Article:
Residents of Biscayne Park will have an opportunity to meet candidates for village manager during a commission meeting at 7 p.m., Wednesday at the Ed Burke Recreation Center, 11400 NE Ninth Court.
Village Commission members, with the help of an advisory panel, selected the three finalists from more than 20 applicants. Sarah Hannah-Spurlock has 14 years of experience working in city government, Her past positions include assistant city manager and airport contracts and concessions manager in Abilene, Texas; assistant to the town manager in Palm Beach; assistant utilities director for financial administration and assistant city manager in Sunrise; and organizational culture and development leader in Wellington.
Hannah-Spurlock also holds a certificate in corporate finance from Florida Atlantic University and a master’s degree in public administration from the University of Kansas.
“I have become very fond of Biscayne Park, with its unique characteristics, small town feel and community pride. I am excited to jump in and work with the commission, staff and citizens to make this strong community even stronger. Biscayne Park faces many challenges, as do most communities, but I also see so many opportunities for greatness. I am also very committed to local government, especially in Florida. I take very seriously this profession’s pledge to be transparent, ethical and responsive. I believe in making city government as accessible to its customers as possible. I also believe that a community with an involved, committed and accountable citizen base is far more successful than one with a disconnected population,” Hannah-Spurlock said.
Sharon Ragoonan has 17 years of experience working in city government. Her past positions include assistant director of community development, code compliance manager and neighborhood coordinator for North Miami Beach, director of building and code compliance for Miami Gardens, assistant city manager for Sunny Isles Beach, and building and minimum housing manager for North Miami. She also holds a corporate finance certificate and an master’s degree in business administration from Florida Atlantic University, and a bachelor’s in business administration from Florida International University.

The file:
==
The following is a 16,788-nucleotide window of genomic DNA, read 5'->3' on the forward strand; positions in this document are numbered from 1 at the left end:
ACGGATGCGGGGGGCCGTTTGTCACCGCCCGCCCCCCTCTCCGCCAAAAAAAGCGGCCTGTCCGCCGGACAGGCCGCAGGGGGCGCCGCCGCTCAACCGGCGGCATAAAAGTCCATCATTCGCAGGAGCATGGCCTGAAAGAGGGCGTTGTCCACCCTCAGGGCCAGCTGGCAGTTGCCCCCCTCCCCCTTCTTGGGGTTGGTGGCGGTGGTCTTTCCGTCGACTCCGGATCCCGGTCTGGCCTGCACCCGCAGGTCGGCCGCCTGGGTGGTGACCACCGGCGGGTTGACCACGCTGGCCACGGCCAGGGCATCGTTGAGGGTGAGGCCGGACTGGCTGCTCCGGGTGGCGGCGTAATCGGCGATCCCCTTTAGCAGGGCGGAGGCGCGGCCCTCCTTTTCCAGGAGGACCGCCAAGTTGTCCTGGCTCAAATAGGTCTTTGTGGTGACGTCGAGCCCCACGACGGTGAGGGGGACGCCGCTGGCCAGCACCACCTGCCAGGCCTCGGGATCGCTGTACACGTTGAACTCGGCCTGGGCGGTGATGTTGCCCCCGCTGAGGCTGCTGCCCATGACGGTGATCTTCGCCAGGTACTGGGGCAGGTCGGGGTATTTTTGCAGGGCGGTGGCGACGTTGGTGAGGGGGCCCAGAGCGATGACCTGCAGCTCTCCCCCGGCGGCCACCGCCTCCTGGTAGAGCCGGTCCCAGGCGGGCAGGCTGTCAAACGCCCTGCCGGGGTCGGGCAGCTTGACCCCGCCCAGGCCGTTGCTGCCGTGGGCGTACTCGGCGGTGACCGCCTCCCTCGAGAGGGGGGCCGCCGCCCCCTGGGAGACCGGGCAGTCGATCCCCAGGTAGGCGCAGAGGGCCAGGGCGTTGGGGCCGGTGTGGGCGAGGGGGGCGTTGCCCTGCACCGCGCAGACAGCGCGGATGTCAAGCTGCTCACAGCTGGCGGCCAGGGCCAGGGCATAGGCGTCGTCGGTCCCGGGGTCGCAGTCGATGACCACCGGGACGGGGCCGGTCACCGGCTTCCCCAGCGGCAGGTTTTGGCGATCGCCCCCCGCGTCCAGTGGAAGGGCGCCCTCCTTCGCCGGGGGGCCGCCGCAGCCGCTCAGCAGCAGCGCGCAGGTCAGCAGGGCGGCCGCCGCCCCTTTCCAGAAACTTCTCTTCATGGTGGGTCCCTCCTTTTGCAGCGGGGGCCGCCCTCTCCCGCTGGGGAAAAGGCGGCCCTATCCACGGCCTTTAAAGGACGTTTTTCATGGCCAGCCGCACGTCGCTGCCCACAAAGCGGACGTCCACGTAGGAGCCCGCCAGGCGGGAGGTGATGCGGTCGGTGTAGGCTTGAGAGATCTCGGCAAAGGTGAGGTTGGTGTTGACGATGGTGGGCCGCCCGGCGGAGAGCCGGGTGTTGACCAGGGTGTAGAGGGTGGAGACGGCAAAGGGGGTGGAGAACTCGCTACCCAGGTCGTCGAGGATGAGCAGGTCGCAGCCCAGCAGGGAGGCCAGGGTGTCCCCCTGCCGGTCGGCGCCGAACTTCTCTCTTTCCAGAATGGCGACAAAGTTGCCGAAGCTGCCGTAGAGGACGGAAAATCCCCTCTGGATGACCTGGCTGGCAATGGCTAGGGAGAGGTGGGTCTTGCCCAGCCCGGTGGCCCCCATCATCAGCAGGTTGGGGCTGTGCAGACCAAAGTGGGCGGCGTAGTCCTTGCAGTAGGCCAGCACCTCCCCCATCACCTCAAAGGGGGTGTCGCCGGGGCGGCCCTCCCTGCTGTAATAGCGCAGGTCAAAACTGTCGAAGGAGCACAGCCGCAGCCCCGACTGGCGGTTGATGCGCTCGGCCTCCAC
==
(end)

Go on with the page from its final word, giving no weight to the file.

“I live and was raised in South Florida, which is where I fell in love with public service the first day on the job in 1995. I am personable, a problem solver, and organized, which means that I know the importance of being able to listen and hear what people are saying, focus on the issue, provide strategic options, put words into action, and collaborate with others to solve the problem. I am resourceful, dependable, and resolute,” Ragoonan said.
If hired, the top three things she wants to work on include, “offering an exceptional quality of life and delivering optimal level of service with a fiscally responsible budget, establishing a shared vision and a strategic direction to become a model city, and identifying opportunities to enhance revenues and achieve cost savings.”
Heidi Shafran has 14 years of experience in city government. Her past positions include commission aide, principal planner/historic preservation officer for Hollywood, community planning and development director for the Seminole Tribe of Florida, and community development services director for Wilton Manners. Shafran has a bachelor’s degree in history from Queens College and a master’s in heritage preservation from Georgia State University.
“I am warm, approachable, fair and a good fit for the village. I would also like the community to know that I am here to listen, serve the commission and residents, and I am able to come up with solutions that maintain and improve the quality of life for the village residents,” Shafran said.
If hired, she wants to, “address the financial sustainability of the village. This includes identifying new sources of revenue, increasing the general fund reserves and evaluating the current delivery of services; with the Village Commission, community leaders and residents create a strategic plan and identify goals that map out our next ten years; set priorities to maintain and improve the village’s infrastructure and resources including the medians, Village Hall, the police headquarters, the park system, the tree canopy and address the village boundary adjacent to the FEC corridor.”
Commissioners plan to make a final decision at a meeting at 7 p.m. on Nov. 14. at the Ed Burke Recreation Center.